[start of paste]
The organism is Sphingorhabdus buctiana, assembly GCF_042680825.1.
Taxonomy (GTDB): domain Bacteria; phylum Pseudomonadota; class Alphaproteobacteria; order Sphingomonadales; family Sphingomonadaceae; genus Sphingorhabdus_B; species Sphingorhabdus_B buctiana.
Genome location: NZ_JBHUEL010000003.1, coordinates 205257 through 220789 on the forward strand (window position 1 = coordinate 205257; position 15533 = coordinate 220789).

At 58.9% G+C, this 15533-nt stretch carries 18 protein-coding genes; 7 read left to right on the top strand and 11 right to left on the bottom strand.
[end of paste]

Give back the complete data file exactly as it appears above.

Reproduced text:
The organism is Sphingorhabdus buctiana, assembly GCF_042680825.1.
Taxonomy (GTDB): domain Bacteria; phylum Pseudomonadota; class Alphaproteobacteria; order Sphingomonadales; family Sphingomonadaceae; genus Sphingorhabdus_B; species Sphingorhabdus_B buctiana.
Genome location: NZ_JBHUEL010000003.1, coordinates 205257 through 220789 on the forward strand (window position 1 = coordinate 205257; position 15533 = coordinate 220789).

At 58.9% G+C, this 15533-nt stretch carries 18 protein-coding genes; 7 read left to right on the top strand and 11 right to left on the bottom strand.